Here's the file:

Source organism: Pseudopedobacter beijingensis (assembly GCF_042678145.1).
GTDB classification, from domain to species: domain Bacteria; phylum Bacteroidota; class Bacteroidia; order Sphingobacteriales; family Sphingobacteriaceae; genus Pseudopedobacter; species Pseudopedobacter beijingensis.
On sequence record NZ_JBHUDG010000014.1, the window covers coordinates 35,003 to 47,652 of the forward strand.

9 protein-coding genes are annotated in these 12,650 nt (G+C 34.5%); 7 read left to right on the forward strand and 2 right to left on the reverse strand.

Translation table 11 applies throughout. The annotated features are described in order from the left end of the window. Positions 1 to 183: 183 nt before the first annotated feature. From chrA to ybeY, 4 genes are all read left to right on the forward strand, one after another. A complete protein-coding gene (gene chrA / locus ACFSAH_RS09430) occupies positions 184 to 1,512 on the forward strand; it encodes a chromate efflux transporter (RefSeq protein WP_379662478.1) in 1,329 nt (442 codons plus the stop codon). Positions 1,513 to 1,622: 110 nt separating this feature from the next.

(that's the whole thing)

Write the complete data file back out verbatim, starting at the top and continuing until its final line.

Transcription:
Source organism: Pseudopedobacter beijingensis (assembly GCF_042678145.1).
GTDB classification, from domain to species: domain Bacteria; phylum Bacteroidota; class Bacteroidia; order Sphingobacteriales; family Sphingobacteriaceae; genus Pseudopedobacter; species Pseudopedobacter beijingensis.
On sequence record NZ_JBHUDG010000014.1, the window covers coordinates 35,003 to 47,652 of the forward strand.

9 protein-coding genes are annotated in these 12,650 nt (G+C 34.5%); 7 read left to right on the forward strand and 2 right to left on the reverse strand.

Translation table 11 applies throughout. The annotated features are described in order from the left end of the window. Positions 1 to 183: 183 nt before the first annotated feature. From chrA to ybeY, 4 genes are all read left to right on the forward strand, one after another. A complete protein-coding gene (gene chrA / locus ACFSAH_RS09430) occupies positions 184 to 1,512 on the forward strand; it encodes a chromate efflux transporter (RefSeq protein WP_379662478.1) in 1,329 nt (442 codons plus the stop codon). Positions 1,513 to 1,622: 110 nt separating this feature from the next.